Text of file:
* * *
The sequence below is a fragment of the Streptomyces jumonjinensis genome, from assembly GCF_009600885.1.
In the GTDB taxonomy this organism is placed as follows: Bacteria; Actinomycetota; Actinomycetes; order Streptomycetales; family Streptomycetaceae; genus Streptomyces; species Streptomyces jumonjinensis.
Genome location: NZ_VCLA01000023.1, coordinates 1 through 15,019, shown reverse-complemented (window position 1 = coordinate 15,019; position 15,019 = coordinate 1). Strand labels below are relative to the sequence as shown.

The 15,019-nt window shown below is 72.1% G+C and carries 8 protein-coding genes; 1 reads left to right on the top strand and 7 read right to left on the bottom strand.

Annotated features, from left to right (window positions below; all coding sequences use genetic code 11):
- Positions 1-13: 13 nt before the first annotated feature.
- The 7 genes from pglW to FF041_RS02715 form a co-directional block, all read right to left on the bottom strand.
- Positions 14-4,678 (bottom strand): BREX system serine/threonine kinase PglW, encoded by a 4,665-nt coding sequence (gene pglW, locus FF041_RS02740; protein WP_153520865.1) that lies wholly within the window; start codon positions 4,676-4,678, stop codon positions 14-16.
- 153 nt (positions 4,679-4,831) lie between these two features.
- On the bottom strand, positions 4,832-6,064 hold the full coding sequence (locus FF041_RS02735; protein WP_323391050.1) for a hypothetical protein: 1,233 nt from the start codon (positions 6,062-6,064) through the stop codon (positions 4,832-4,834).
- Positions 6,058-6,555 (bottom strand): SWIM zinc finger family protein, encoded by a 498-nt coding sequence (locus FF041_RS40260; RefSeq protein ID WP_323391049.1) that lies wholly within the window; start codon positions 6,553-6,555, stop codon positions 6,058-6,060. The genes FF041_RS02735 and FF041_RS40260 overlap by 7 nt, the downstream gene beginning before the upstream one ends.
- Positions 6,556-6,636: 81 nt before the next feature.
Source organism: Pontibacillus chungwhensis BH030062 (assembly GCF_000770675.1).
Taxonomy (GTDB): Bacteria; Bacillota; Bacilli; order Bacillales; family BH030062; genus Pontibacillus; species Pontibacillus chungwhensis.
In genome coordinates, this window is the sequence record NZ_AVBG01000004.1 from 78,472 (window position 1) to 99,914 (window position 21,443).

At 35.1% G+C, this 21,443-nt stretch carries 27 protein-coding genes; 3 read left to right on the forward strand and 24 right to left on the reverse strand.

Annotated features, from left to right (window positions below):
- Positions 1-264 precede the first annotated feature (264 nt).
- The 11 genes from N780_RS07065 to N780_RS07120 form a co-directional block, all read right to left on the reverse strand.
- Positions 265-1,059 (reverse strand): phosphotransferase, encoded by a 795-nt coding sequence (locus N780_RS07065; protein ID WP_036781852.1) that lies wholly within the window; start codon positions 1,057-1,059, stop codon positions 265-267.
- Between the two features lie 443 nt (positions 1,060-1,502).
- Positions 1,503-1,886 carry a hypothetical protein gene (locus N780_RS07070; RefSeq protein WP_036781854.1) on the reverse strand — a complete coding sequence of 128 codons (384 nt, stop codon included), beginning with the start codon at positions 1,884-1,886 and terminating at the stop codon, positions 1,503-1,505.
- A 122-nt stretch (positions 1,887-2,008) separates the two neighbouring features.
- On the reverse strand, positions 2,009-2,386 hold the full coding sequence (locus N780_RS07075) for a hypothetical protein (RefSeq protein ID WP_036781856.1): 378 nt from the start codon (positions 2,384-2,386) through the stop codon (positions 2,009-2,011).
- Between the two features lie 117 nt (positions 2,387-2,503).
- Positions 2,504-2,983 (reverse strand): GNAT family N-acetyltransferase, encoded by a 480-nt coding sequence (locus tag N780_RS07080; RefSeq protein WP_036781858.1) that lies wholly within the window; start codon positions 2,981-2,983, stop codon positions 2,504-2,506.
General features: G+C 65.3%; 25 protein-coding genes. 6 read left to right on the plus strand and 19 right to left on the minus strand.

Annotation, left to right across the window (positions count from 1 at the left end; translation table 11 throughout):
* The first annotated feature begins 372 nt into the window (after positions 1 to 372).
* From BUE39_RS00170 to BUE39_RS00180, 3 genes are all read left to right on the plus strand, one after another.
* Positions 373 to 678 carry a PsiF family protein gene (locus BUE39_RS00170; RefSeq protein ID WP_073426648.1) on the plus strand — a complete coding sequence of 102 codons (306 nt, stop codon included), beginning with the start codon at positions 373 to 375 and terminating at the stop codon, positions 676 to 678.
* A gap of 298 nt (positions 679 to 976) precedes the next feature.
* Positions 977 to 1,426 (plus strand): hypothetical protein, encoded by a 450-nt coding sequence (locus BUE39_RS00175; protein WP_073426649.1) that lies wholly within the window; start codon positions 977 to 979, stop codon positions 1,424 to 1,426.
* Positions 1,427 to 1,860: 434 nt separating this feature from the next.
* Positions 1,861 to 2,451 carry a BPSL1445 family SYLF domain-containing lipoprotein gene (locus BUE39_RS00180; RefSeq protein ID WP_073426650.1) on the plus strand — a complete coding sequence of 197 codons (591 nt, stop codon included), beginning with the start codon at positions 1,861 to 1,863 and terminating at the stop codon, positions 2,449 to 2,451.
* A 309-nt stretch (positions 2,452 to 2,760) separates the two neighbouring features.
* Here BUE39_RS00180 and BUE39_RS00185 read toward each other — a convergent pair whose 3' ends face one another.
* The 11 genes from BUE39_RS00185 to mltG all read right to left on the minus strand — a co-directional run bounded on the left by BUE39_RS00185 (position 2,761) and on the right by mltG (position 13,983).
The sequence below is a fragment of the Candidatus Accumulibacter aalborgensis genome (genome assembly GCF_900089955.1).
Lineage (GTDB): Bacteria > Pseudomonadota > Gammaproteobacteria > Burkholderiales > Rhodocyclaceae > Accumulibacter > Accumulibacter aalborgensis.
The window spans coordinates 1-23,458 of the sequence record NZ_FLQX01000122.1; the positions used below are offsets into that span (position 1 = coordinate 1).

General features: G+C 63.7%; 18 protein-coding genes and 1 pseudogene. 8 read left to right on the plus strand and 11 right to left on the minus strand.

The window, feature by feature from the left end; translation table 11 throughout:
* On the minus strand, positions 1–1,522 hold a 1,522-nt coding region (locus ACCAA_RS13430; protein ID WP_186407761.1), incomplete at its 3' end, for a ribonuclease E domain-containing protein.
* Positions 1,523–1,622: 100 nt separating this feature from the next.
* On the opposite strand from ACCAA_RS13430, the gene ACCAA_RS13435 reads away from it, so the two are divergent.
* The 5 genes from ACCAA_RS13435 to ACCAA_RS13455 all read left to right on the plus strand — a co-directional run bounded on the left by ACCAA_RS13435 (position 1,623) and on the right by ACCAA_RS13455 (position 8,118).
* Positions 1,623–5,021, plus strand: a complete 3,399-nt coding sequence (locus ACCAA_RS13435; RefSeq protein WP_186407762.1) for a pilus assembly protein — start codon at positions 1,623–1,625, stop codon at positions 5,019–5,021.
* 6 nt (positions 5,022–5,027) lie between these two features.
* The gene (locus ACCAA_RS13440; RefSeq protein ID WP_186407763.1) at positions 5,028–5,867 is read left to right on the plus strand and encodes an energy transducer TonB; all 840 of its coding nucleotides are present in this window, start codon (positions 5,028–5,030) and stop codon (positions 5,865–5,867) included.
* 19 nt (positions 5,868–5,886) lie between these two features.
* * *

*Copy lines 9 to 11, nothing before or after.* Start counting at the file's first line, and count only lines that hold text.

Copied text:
- 153 nt (positions 4,679-4,831) lie between these two features.
- On the bottom strand, positions 4,832-6,064 hold the full coding sequence (locus FF041_RS02735; protein WP_323391050.1) for a hypothetical protein: 1,233 nt from the start codon (positions 6,062-6,064) through the stop codon (positions 4,832-4,834).
- Positions 6,058-6,555 (bottom strand): SWIM zinc finger family protein, encoded by a 498-nt coding sequence (locus FF041_RS40260; RefSeq protein ID WP_323391049.1) that lies wholly within the window; start codon positions 6,553-6,555, stop codon positions 6,058-6,060. The genes FF041_RS02735 and FF041_RS40260 overlap by 7 nt, the downstream gene beginning before the upstream one ends.